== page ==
Politicians love to paint a picture of steadily improving living standards, but it is a complete illusion as a recent newspaper article by Christian Guy, Director of the Centre for Social Justice has revealed. ‘Yesterday’s grim figures revealed that more than 800,000 households will soon spend more than half their income on debt repayments. We already know that 274 people are declared insolvent or bankrupt every day, 88 properties are repossessed and average household debt, including mortgages, is almost £55,000’ (Times, 12 July). Hardly ‘steadily improving living standards’ is it?

A Grim Choice
In the city of Asbest in Russia workers face a grim choice – work to produce asbestos, which will probably kill you or else move somewhere else. Valentin K. Zemskov, who worked in the asbestos factory and developed asbestosis, a respiratory illness caused by breathing in  asbestos fibres summed up the position of workers in Asbest. ‘Still he said the city had no other choice. ‘If we didn’t have the factory, how could we live?’ he said gasping for air as he talked in the yard of a retirement home. ‘We need to keep it open so we have jobs’ (New York Times, 13 July). Inside a socialist society no one would have to endure such a hellish dilemma.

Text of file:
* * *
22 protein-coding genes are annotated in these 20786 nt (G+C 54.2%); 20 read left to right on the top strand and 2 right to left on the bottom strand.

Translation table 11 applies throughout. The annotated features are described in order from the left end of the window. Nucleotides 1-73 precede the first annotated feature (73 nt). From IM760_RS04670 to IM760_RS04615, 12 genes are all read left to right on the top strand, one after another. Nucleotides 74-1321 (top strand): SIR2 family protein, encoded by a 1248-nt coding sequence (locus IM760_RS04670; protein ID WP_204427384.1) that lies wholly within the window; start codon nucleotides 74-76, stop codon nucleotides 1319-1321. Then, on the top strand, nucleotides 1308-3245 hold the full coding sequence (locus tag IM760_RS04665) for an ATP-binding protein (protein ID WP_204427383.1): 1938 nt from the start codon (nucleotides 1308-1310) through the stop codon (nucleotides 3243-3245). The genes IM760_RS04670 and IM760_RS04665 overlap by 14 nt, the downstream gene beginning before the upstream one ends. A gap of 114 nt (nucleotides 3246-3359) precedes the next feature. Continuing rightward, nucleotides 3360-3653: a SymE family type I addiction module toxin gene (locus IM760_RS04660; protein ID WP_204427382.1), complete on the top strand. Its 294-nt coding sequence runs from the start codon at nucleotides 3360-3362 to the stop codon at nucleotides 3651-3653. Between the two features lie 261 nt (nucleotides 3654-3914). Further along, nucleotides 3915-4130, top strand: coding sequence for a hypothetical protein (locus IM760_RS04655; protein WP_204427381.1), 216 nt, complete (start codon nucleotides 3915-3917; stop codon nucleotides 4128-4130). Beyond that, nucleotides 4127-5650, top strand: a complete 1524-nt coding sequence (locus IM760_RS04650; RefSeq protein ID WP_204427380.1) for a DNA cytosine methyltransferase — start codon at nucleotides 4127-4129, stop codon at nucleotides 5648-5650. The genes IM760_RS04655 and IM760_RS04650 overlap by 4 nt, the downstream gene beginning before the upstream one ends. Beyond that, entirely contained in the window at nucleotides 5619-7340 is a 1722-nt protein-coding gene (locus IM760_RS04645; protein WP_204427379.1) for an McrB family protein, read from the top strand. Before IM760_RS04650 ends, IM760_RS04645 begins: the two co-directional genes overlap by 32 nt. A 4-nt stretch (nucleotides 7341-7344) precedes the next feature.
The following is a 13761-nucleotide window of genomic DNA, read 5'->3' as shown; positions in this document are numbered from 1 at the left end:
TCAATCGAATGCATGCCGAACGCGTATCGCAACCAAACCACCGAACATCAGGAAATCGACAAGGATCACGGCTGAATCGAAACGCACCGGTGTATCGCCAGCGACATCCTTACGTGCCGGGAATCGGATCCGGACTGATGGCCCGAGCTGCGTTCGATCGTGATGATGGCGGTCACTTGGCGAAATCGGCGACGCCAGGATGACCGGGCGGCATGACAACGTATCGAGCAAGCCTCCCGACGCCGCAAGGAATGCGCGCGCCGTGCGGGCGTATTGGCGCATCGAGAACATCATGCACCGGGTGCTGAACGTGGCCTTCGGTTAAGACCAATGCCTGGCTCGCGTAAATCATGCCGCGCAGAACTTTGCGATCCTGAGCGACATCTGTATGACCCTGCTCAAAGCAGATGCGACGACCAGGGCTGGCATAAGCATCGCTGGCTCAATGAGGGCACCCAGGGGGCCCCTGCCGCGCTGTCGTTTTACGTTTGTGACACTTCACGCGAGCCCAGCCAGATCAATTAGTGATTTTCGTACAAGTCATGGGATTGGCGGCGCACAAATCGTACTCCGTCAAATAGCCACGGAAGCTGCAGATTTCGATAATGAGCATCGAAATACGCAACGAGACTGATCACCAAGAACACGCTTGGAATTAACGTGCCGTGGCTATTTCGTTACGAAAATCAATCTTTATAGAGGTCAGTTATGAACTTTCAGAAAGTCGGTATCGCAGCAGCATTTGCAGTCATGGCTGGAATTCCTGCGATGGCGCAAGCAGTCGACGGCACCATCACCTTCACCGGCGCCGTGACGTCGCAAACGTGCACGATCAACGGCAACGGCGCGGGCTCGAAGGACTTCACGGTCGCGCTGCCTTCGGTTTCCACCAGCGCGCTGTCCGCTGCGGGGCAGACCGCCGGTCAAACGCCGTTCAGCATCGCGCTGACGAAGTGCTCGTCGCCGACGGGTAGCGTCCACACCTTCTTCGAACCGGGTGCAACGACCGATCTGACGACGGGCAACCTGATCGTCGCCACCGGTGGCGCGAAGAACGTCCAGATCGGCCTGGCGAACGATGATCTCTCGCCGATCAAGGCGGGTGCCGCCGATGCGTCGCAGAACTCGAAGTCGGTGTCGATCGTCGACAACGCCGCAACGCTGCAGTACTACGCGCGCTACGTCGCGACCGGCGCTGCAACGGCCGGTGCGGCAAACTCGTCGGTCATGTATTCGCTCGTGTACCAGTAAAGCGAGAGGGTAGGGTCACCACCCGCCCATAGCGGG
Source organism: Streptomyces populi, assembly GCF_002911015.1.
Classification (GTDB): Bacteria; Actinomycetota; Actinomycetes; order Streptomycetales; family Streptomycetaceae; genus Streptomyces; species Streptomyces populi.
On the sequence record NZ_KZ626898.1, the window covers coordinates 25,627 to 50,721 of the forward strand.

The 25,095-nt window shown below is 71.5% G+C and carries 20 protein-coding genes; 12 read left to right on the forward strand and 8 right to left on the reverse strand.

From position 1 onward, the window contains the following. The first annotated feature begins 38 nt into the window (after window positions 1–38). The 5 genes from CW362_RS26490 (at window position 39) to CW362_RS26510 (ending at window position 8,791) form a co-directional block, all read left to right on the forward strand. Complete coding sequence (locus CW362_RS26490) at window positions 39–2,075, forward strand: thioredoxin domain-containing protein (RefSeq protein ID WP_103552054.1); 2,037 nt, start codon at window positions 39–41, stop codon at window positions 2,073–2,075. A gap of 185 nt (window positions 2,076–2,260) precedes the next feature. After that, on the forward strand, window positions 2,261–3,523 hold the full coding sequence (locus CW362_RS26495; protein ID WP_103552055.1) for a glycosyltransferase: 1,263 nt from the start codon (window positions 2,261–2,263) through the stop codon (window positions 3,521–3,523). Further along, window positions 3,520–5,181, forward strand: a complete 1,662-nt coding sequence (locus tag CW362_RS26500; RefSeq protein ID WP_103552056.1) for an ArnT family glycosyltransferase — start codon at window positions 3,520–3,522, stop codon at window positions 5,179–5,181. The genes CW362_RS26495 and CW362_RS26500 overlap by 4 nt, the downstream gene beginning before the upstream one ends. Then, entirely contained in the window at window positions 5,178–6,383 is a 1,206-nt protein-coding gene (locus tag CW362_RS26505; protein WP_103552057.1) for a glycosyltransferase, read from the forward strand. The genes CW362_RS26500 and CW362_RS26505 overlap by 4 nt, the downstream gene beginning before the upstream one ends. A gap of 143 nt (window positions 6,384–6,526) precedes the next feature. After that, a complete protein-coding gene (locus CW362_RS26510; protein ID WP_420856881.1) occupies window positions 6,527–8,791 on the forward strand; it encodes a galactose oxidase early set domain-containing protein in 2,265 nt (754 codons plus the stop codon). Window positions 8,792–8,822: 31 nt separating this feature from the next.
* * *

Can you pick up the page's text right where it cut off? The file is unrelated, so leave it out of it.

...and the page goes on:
Pathfinders: Analogy Aversion (2013)

The Pathfinders Column from the August 2013 issue of the Socialist Standard

Analogy Aversion
A recent study of social unrest in 170 countries over the last hundred years claims to show that political turbulence shares something in common with other types of organic contagion, like epidemics and forest fires, with key variables determining susceptibility, resistance and transmission (New Scientist, 29 June). The model shows that prolonged social stresses create the conditions for an eruption which is then often sparked by some random or even unrelated event.

You can do something similar in your kitchen, of course. If you fill a pan with water, fit a tight lid and then set it to boil, the lid will at some point blow off. Key variables like how high you’ve got the gas, how tight the lid is, how big the pot is, all affect the experiment.

If this seems logical to you, beware. What the preceding paragraph has done is to argue the validity of one analogy, a ‘bio-political’ model of contagion, via another analogy, a simple ‘thermo-political’ model.